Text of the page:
Olivia Moultrie was one of the last players off the training field last Thursday morning. It was the day before Thorns FC was to face rivals North Carolina Courage and Moultrie had lingered on the field after practice, as players often do, ripping shot after shot into the goal in an empty Providence Park.
The headlines make much of Moultrie’s youth—she’s 16, having gone pro at 13, and starting games in a competitive league for a competitive team. Those facts are indeed amazing and her highlight reels do belie her age. What’s sometimes missed is that Moultrie eyes are locked on the horizon, that she’s striving for something that she fervently wants to outlive her teenage years: a long and successful professional career.
The day after her game-tying assist in the NC game, with the Thorns newly installed at the top of the NWSL standings, Moultrie boarded a 6 a.m. flight bound for Costa Rica, where she joined the U.S. U20 Women's National Team for the FIFA U-20 Women's World Cup tournament. It’s another major milestone for in a year of Moultrie milestones. The U.S.’s first game kicks off against Ghana on Thursday morning (10am PT, FS2). See the full schedule with watch info here.
When Moultrie finally left the pitch last week, we sat down with her to ask her about her mental growth, the World Cup, and what she’s learned as a pro so far.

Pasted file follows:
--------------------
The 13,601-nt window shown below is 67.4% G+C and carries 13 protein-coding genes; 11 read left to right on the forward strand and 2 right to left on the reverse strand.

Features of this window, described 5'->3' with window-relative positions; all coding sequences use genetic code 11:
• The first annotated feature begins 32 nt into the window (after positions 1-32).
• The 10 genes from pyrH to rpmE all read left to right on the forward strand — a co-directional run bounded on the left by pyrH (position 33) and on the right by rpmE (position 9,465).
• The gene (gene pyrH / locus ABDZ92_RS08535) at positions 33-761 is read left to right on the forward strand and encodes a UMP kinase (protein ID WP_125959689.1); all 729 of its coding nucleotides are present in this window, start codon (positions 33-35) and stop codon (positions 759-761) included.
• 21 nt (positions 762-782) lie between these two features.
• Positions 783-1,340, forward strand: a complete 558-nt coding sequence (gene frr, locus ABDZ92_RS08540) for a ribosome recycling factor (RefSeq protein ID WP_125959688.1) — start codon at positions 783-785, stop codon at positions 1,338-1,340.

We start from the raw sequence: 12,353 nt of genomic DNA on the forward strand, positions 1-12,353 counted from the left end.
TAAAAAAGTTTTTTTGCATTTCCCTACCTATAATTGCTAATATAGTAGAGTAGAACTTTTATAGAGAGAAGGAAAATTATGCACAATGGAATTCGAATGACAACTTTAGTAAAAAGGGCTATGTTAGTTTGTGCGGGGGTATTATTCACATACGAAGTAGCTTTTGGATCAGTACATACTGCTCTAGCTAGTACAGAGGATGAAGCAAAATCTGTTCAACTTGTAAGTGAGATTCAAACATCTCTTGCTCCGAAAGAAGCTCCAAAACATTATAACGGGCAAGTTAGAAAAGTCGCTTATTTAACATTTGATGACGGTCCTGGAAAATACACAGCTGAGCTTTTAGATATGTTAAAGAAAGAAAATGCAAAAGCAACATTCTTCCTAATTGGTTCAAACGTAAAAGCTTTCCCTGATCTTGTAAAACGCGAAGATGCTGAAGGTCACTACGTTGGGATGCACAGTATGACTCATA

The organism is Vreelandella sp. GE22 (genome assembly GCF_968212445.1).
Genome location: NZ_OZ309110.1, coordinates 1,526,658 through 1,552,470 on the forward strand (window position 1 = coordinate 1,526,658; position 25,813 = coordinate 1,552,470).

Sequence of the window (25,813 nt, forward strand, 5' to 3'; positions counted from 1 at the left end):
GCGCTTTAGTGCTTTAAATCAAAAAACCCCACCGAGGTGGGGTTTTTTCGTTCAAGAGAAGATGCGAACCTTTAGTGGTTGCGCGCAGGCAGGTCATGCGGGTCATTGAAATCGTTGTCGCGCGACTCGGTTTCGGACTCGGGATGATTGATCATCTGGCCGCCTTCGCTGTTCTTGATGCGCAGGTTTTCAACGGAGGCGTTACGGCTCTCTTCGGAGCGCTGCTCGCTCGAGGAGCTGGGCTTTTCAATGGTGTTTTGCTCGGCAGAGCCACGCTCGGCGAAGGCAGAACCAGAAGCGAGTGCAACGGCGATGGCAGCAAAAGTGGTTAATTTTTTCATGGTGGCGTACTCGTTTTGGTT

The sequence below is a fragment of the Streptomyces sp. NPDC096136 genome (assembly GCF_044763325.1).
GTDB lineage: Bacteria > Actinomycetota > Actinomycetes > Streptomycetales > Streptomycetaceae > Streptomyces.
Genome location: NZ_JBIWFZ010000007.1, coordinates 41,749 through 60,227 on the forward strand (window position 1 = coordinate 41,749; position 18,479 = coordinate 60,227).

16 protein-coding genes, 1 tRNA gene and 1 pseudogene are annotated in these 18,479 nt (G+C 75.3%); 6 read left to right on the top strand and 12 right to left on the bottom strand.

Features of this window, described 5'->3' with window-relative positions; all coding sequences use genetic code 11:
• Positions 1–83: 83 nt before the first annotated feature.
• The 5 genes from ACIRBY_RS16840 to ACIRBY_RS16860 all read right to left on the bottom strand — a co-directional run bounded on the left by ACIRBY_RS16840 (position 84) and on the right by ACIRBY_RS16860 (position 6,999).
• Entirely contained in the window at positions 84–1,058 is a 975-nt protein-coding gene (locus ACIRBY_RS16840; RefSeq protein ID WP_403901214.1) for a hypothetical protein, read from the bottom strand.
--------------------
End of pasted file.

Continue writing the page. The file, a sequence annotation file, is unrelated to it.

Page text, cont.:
Let’s talk about your time here in Portland with the Thorns. How do you feel you've grown here?
Olivia Moultrie: I've been a pro for a while—since I was 13. But it feels like I haven't really been able to step into living all the aspects of being a professional, because I wasn't actually able to play in the league until I was 15. So it doesn't feel like it's been that long. But at the same time, it does feel like it's been a while because I was waiting so long for the moment [when I get to play] to happen.
Before I made my debut, I definitely wasn't ready. I wasn't ready to step into the league and play. When I made my debut at 15, I felt like I was ready to step in—not only ready to handle it, but to be able to make an influence to help my team win games. You can imagine how big of a change I had to go through physically and mentally and as a player to go from not ready to play in the league to getting put in games. Teams don't want to sign you unless they feel you can help them win.
I've changed a lot… but changed for the better. And I wouldn't want any [other] journey or any moment of what I've had to go through to get here to change because I think it's made me who I am.
The mental switch that you had to make to feel like you can contribute on the field—when did that click for you?
OM: To be totally honest, I knew that's what I needed to feel the whole time. When I was 13, I was like, yeah, like I can do it. Now. I was ready. Maybe that wasn't the reality, because I wasn't playing yet. But that was my thought process.
[I kept thinking,] I'm ready and I want it now. Like, come on, have it go faster. And that just made me more and more ready for when it did happen. I was ready to come in and make a difference. That kept me in line with staying ready and not worrying about how long it actually took, but more just being ready for when it happened.
This summer, you've already scored two world-class goals. Do you feel like things are coming together in your game?
OM: Yes, it’s been good. It's been exciting. And it's a big start to what I want my career to look like—and even more so is what I'm striving for. But I also think it's just the beginning of what I want to achieve in my career.